By Cliff Ennico

Sometimes in my entrepreneurship classes and coaching sessions, I run across someone who genuinely has no idea what to do with the rest of his or her life.

Usually, but not always, they are corporate executives who have been downsized after 20 or more years of loyal service to their employers. All they have ever known is the job which they have just left, and in many cases those jobs are no longer in demand – either because of overseas outsourcing, technological advances, or just plain obsolescence. They have no choice – they have to “begin again” from scratch and retrain themselves for a job that will keep them solvent into their retirement years.

Very often, with such people, I ask the question “what did you want to do, or dream about doing, when you were 18 to 21 years old – your high school and college years?”

The question is not frivolous. You can tell a lot about a person by the way in which he or she answers it.

There are two things you can say about any 18 year old person: (1) they are physically (although perhaps not in other ways) mature, adult human beings; and (2) the doors to the world are entirely open to them. They can move in any one of 100 or more different career directions. They have not made any of the life commitments (marriage, a mortgage, student loan debt) that can keep you locked into a certain track. The choices made during the high school and college years – even minor ones – can set a young person on a trajectory that will continue for decades afterwards.

I’ve learned over the years that every person on Earth needs to get something – often just one thing – out of their career in order to be happy. And very often you have identified that “thing” by the time you are 18-21 years old. What you should do at that stage of life is look for careers that offer you that “thing”, and ignore career paths that don’t. Sadly, most of us don’t – we “sell out,” go for the money, status, or whatever, and have to make the best of careers that deny us that “thing,” hopefully leaving us enough leisure time to look for that “thing” in our nonwork lives.

Show me what someone wanted to be during those critical formative years, and I will tell you a lot about that person. If that person wanted to be an artist or ballet dancer, I know that person values creativity. If that person wanted to be a forest ranger, I know that person values the outdoors. If that person wanted to be a professional football or basketball player, I know that person values physicality and competitiveness. If that person wanted to be a media celebrity or actor/actress, I know that person needs to have an audience. If that person wanted to be a politician, I know that person values power and influence. If that person wanted to be an engineer, I know that person likes tinkering with things. You get the idea.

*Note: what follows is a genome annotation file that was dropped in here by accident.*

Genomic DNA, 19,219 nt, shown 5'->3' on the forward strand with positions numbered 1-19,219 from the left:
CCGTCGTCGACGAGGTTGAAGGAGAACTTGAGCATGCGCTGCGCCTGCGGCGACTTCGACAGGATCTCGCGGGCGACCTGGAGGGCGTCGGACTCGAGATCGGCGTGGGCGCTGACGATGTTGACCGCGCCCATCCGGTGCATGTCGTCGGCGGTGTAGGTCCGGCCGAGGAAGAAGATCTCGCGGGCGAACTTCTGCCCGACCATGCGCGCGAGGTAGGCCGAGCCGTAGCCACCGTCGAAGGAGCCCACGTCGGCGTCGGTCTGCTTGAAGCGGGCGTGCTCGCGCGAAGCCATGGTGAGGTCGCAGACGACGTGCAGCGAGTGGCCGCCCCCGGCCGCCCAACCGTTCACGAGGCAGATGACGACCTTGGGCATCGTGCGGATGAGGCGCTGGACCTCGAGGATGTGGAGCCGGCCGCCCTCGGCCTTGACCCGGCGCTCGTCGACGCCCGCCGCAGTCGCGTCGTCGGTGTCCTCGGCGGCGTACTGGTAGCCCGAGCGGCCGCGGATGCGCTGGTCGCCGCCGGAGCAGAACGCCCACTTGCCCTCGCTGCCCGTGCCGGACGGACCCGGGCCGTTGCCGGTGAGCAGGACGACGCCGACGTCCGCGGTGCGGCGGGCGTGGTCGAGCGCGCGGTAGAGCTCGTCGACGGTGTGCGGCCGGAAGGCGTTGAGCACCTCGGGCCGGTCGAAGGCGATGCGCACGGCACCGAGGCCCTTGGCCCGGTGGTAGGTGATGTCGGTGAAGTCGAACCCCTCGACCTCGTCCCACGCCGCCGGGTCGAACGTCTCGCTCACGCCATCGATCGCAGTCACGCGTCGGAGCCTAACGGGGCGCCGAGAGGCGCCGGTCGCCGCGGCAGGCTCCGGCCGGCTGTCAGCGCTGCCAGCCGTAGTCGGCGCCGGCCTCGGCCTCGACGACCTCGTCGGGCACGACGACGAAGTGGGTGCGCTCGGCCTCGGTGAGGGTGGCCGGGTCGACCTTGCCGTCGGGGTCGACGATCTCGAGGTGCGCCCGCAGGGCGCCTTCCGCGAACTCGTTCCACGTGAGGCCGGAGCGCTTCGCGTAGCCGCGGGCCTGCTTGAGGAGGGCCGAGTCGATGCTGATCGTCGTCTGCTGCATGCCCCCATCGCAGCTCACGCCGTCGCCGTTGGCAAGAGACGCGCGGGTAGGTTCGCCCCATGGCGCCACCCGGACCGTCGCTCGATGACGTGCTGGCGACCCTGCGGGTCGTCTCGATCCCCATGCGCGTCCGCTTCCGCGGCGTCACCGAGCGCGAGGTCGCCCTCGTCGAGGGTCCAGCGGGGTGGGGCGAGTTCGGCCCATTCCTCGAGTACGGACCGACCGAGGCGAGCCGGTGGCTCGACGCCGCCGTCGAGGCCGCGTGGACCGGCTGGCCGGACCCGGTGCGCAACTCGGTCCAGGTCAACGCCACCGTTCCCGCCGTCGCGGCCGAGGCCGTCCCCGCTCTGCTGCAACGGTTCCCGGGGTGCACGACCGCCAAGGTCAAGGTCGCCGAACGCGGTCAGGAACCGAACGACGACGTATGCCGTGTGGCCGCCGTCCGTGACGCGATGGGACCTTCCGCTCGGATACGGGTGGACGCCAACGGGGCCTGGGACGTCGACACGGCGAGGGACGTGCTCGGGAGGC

It was therefore with great interest that I picked up my friend Doug Campbell’s latest book “The 16-28 Solution: Unleash the Passions of Your Youth” (Success Coach Publishing, $16.95, available at He looks at a slightly longer time period than I do — the years from age 16 to 28 – and argues that “events, emotions, experiences and aptitudes from that critical formative period in our lives are what cause the alarm bells to go off for us whenever our careers reach important points of transition.”

The book offers five case studies of entrepreneurs who learned to manage difficult career transitions through an in-depth study of the key decisions they made and lessons they learned during that 12-year period. The author’s own example provides perhaps the most illuminating parallel between the “things” we did then and the “things” we do now:

  • In college Doug majored in Spanish and international relations – today he is involved in a microlending program to poor peasant farmers in Latin America;
  • He also tutored Native American children in college – for the past 30 years he has been co-owner of a Sylvan Learning Centers after-school tutoring franchise in Connecticut;
  • He also coached golf during his college years – today he coaches golf at a high school in Connecticut;
  • While studying at the University of Virginia’s Darden School of Business, he started an Entrepreneurs’ Club – for the past 18 years he has coached entrepreneurs and business owners in his own consulting practice.

Buy Doug’s book, and take his practice exercises. You will be amazed what you will learn, not only about your former self but how the ghost of that former self is still with you. You may no longer be able to play bass in a heavy metal band, but you almost certainly can find a career outlet that will fulfill your need for creativity well into old age.

Cliff Ennico (, a leading expert on small business law and taxes, is the author of “Small Business Survival Guide,” “The eBay Seller’s Tax and Legal Answer Book” and 15 other books.